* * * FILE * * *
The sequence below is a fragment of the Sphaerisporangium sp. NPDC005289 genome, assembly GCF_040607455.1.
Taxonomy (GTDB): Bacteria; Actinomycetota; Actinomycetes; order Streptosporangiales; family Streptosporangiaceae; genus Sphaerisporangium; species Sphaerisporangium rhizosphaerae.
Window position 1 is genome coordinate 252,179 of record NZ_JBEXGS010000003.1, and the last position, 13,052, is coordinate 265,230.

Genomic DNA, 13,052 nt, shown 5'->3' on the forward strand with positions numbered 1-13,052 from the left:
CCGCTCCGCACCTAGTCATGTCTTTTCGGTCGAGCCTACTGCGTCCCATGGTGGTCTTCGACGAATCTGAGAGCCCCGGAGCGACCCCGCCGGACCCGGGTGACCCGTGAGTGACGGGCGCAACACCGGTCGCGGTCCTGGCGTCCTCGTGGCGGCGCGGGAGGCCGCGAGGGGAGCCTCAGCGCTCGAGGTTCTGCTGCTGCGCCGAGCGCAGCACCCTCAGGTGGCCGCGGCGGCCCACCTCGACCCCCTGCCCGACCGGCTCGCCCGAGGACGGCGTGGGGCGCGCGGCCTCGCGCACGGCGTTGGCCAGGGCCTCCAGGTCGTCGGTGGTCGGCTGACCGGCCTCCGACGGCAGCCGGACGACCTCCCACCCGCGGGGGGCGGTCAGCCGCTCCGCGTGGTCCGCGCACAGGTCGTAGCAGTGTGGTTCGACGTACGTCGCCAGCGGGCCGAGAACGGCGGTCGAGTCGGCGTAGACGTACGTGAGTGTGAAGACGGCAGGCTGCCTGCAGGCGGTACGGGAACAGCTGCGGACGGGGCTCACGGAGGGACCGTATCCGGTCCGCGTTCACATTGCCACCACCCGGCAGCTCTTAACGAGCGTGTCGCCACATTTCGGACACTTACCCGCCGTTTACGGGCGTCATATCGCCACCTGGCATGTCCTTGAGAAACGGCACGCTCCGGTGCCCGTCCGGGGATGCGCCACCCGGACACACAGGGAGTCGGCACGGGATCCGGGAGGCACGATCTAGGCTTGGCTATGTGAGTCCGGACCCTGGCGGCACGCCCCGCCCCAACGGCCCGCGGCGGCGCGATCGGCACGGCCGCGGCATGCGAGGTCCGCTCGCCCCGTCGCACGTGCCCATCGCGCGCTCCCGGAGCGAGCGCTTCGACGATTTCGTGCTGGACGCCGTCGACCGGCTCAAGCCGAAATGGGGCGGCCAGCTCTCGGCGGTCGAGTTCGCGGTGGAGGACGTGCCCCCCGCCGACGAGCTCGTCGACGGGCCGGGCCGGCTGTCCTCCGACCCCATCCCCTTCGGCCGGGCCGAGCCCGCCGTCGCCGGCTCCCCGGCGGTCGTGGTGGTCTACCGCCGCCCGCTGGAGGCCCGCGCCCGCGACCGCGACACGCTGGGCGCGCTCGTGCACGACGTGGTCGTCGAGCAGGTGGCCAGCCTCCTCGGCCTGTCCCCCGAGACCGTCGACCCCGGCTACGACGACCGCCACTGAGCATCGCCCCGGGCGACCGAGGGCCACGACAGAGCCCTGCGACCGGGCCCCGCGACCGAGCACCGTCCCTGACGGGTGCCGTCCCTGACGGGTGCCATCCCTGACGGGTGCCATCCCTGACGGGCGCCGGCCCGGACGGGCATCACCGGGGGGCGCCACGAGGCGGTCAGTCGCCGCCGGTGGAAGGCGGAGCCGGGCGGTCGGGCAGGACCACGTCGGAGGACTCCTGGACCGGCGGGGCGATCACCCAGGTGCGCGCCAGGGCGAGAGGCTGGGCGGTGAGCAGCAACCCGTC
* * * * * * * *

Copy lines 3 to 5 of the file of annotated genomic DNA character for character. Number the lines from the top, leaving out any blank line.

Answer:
Window position 1 is genome coordinate 252,179 of record NZ_JBEXGS010000003.1, and the last position, 13,052, is coordinate 265,230.

Genomic DNA, 13,052 nt, shown 5'->3' on the forward strand with positions numbered 1-13,052 from the left:
CCGCTCCGCACCTAGTCATGTCTTTTCGGTCGAGCCTACTGCGTCCCATGGTGGTCTTCGACGAATCTGAGAGCCCCGGAGCGACCCCGCCGGACCCGGGTGACCCGTGAGTGACGGGCGCAACACCGGTCGCGGTCCTGGCGTCCTCGTGGCGGCGCGGGAGGCCGCGAGGGGAGCCTCAGCGCTCGAGGTTCTGCTGCTGCGCCGAGCGCAGCACCCTCAGGTGGCCGCGGCGGCCCACCTCGACCCCCTGCCCGACCGGCTCGCCCGAGGACGGCGTGGGGCGCGCGGCCTCGCGCACGGCGTTGGCCAGGGCCTCCAGGTCGTCGGTGGTCGGCTGACCGGCCTCCGACGGCAGCCGGACGACCTCCCACCCGCGGGGGGCGGTCAGCCGCTCCGCGTGGTCCGCGCACAGGTCGTAGCAGTGTGGTTCGACGTACGTCGCCAGCGGGCCGAGAACGGCGGTCGAGTCGGCGTAGACGTACGTGAGTGTGAAGACGGCAGGCTGCCTGCAGGCGGTACGGGAACAGCTGCGGACGGGGCTCACGGAGGGACCGTATCCGGTCCGCGTTCACATTGCCACCACCCGGCAGCTCTTAACGAGCGTGTCGCCACATTTCGGACACTTACCCGCCGTTTACGGGCGTCATATCGCCACCTGGCATGTCCTTGAGAAACGGCACGCTCCGGTGCCCGTCCGGGGATGCGCCACCCGGACACACAGGGAGTCGGCACGGGATCCGGGAGGCACGATCTAGGCTTGGCTATGTGAGTCCGGACCCTGGCGGCACGCCCCGCCCCAACGGCCCGCGGCGGCGCGATCGGCACGGCCGCGGCATGCGAGGTCCGCTCGCCCCGTCGCACGTGCCCATCGCGCGCTCCCGGAGCGAGCGCTTCGACGATTTCGTGCTGGACGCCGTCGACCGGCTCAAGCCGAAATGGGGCGGCCAGCTCTCGGCGGTCGAGTTCGCGGTGGAGGACGTGCCCCCCGCCGACGAGCTCGTCGACGGGCCGGGCCGGCTGTCCTCCGACCCCATCCCCTTCGGCCGGGCCGAGCCCGCCGTCGCCGGCTCCCCGGCGGTCGTGGTGGTCTACCGCCGCCCGCTGGAGGCCCGCGCCCGCGACCGCGACACGCTGGGCGCGCTCGTGCACGACGTGGTCGTCGAGCAGGTGGCCAGCCTCCTCGGCCTGTCCCCCGAGACCGTCGACCCCGGCTACGACGACCGCCACTGAGCATCGCCCCGGGCGACCGAGGGCCACGACAGAGCCCTGCGACCGGGCCCCGCGACCGAGCACCGTCCCTGACGGGTGCCGTCCCTGACGGGTGCCATCCCTGACGGGTGCCATCCCTGACGGGCGCCGGCCCGGACGGGCATCACCGGGGGGCGCCACGAGGCGGTCAGTCGCCGCCGGTGGAAGGCGGAGCCGGGCGGTCGGGCAGGACCACGTCGGAGGACTCCTGGACCGGCGGGGCGATCACCCAGGTGCGCGCCAGGGCGAGAGGCTGGGCGGTGAGCAGCAACCCGTC